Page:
Behind the Wheel

The story behind the Wheel Cake is that it made its way from Japan to Taiwan when it was under Japanese rule during the late 19th and early 20th century; its prototype was imagawayaki, a Japanese sweet. Essentially a hand-held pie, the outer crust is formed from two halves made with a batter similar to pancake batter but thinner; fillings range from savory to sweet.

(Click on any image to view it in high resolution.)

Shown here are wheel cakes from Money Cake in Tangram Food Hall: Taro from the Taiwanese Classics section of the menu, Custard representing team sweet, and Custard with Mini Taro Balls from the Fire and Ice Series.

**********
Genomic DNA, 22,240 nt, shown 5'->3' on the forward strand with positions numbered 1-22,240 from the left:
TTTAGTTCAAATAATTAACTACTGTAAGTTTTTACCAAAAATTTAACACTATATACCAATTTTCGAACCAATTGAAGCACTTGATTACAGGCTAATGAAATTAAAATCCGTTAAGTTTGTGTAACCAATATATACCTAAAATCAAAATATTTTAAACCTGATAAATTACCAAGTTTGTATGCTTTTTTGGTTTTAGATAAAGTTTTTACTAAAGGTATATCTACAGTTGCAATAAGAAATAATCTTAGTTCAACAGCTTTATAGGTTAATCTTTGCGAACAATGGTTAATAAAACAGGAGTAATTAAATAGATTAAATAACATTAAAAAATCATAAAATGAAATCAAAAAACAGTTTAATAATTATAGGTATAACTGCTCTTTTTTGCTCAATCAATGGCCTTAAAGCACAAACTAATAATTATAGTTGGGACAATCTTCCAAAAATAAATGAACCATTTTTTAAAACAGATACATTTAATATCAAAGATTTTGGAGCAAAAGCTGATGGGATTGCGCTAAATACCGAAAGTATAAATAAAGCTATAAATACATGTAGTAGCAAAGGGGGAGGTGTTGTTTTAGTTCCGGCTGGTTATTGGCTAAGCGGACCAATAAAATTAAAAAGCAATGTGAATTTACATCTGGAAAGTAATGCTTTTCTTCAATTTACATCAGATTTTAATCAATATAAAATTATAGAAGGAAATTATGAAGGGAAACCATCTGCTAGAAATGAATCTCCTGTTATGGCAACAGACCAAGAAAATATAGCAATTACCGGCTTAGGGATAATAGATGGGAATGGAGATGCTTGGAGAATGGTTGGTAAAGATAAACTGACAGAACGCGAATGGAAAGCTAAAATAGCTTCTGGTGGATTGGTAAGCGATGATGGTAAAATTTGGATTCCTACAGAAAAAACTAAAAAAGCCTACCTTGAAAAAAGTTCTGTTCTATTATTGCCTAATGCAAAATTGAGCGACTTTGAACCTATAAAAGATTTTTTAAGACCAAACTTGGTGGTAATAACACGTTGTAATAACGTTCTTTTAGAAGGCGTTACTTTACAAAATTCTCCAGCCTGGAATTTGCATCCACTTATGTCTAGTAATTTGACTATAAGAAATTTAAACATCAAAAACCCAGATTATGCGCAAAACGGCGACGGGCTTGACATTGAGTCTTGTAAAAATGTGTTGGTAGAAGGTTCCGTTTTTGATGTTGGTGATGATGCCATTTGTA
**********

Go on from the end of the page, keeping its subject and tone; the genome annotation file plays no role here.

A noteworthy part of the experience is watching as they’re being crafted by skillful hands coaxing batter up the sides of a special griddle with a wooden tool – and that’s a good thing because it gives you something to do while you’re waiting in line.

I haven’t tried Chocolate with Ferrero Rocher or Pepperoni Pizza (a “New York Exclusive”) yet, so join me on my “Snacking in Flushing – The Best of the Best” ethnojunket and we can taste test them together!

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